Moving on, Ms. Sokhna explored the role of arts in preserving cultural heritage. She posited that arts serve as a powerful medium for self-expression, offering unique ways to explore and communicate cultural heritage. Additionally, participating in cultural arts often involves workshops and events that foster a sense of community with individuals who share similar interests. Importantly, traditional arts, rich in stories, symbols, and techniques passed through generations, connect individuals with their culture and the wisdom and experiences of their ancestors.

Despite its countless benefits, Ms. Sokhna acknowledged the presence of challenges, including unequal access to cultural resources due to socioeconomic disparities and the influence of social media, which often promotes homogeneity. Additionally, cultural stereotypes further hinder genuine exploration; when the world has negatively predefined your identity, you feel discouraged from seeking answers for yourself.

Ms. Sokhna proposed strategies to address these challenges, advocating for an inclusive cultural education in schools and communities. To maximise its benefits, efforts must be made to increase the accessibility of cultural resources. Additionally, it is essential to foster an environment that encourages open dialogue and communication. Ms. Sokhna also urges youths whose shared interests provide a platform to exchange stories and overcome challenges.

To conclude, Ms. Sokhna encouraged the audience to learn about their culture and share it with others. Yet, in doing so, she emphasises the importance of not viewing one’s culture as superior to others. Nonetheless, embracing uniqueness, both in oneself and others, is critical. As she concludes, she quoted Audre Lorde: “It is not our differences that divide us. It is our inability to recognise, accept, and celebrate those differences.”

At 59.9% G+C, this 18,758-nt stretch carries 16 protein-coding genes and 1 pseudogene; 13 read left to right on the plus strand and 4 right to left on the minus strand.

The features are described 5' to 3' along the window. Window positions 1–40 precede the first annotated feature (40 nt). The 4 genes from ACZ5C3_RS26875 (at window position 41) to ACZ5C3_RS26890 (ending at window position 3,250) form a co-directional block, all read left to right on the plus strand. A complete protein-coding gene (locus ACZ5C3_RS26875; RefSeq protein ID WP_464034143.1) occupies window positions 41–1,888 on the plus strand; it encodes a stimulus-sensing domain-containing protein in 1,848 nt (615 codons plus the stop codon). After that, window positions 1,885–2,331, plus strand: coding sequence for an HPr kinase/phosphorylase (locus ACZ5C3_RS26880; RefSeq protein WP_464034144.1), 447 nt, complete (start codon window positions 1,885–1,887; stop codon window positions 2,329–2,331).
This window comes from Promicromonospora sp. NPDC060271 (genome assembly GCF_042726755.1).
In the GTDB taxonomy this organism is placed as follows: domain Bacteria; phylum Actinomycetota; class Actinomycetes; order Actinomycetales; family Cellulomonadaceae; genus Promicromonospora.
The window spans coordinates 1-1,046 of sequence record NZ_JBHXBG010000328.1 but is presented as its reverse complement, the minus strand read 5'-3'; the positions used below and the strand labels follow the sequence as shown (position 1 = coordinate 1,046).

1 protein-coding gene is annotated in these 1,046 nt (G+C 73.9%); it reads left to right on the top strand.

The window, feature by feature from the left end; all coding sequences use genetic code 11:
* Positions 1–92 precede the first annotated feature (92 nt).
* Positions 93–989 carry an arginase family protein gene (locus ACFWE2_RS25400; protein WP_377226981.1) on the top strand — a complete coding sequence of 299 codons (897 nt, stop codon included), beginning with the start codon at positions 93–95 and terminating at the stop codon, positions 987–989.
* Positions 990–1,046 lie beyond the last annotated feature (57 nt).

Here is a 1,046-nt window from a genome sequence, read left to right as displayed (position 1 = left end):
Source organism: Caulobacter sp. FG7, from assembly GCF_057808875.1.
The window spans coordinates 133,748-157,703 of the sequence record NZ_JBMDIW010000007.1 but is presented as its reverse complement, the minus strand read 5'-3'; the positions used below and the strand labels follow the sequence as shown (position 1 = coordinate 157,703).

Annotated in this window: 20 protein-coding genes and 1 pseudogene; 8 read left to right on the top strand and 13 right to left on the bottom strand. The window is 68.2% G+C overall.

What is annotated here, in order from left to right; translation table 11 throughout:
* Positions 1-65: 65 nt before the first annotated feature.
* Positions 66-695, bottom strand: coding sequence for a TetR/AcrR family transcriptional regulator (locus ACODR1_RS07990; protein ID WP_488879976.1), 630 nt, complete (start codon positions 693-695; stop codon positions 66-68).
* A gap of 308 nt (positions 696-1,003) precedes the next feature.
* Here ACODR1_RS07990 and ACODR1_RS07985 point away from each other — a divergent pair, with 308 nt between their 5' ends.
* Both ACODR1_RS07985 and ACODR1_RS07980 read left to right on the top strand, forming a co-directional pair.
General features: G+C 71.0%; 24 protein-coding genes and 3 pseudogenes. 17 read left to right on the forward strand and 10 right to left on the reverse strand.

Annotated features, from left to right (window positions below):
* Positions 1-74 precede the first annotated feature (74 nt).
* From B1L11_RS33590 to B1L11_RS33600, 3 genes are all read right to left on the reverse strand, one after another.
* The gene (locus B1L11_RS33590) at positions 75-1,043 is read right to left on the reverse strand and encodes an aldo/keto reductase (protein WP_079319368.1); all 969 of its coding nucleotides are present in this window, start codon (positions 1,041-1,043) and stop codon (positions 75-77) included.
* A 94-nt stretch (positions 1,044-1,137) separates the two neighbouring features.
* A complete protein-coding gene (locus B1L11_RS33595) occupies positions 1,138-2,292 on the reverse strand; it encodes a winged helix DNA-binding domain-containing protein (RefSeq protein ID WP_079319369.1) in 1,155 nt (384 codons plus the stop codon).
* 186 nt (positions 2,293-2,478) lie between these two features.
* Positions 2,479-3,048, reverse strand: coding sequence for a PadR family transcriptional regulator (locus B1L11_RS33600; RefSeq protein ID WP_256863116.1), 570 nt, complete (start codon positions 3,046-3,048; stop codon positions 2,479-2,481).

Ms. Aileen Liang sharing her personal experience growing up, which piqued her interest in the topic. (Credit: MHF)

A lover of words and the worlds spun out of them, Ms. Aileen Liang recently graduated from Nanyang Technological University with a Bachelor’s in English Literature. With inclinations towards women’s writing and Southeast Asian literature, you can find some of her critical work at Singapore Unbound’s SP Blog and SUSPECT journal.

Titled “The Other Bodies of Southeast Asian Women,” Ms. Aileen commenced her presentation by sharing her connection to the topic. Growing up with superstitions from her mother’s rural Kelantan upbringing, she reflected on the dichotomy of fear and attraction towards supernatural figures, sparking her research into regional supernatural entities.